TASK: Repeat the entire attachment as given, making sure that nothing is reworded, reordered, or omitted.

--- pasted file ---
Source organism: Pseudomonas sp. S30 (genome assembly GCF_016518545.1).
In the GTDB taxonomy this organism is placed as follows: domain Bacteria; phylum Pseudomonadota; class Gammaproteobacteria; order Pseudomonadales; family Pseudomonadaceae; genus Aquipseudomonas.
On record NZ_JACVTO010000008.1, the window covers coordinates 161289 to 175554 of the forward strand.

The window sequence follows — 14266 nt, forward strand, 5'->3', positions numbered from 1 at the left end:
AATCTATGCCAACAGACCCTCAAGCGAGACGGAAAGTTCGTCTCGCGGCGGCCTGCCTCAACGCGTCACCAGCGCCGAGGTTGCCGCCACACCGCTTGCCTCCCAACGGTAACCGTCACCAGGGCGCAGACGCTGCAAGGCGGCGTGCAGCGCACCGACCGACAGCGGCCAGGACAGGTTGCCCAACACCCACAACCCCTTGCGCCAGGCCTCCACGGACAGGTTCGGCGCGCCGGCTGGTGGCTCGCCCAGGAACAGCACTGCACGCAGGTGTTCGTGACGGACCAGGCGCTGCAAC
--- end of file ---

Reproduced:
Source organism: Pseudomonas sp. S30 (genome assembly GCF_016518545.1).
In the GTDB taxonomy this organism is placed as follows: domain Bacteria; phylum Pseudomonadota; class Gammaproteobacteria; order Pseudomonadales; family Pseudomonadaceae; genus Aquipseudomonas.
On record NZ_JACVTO010000008.1, the window covers coordinates 161289 to 175554 of the forward strand.

The window sequence follows — 14266 nt, forward strand, 5'->3', positions numbered from 1 at the left end:
AATCTATGCCAACAGACCCTCAAGCGAGACGGAAAGTTCGTCTCGCGGCGGCCTGCCTCAACGCGTCACCAGCGCCGAGGTTGCCGCCACACCGCTTGCCTCCCAACGGTAACCGTCACCAGGGCGCAGACGCTGCAAGGCGGCGTGCAGCGCACCGACCGACAGCGGCCAGGACAGGTTGCCCAACACCCACAACCCCTTGCGCCAGGCCTCCACGGACAGGTTCGGCGCGCCGGCTGGTGGCTCGCCCAGGAACAGCACTGCACGCAGGTGTTCGTGACGGACCAGGCGCTGCAAC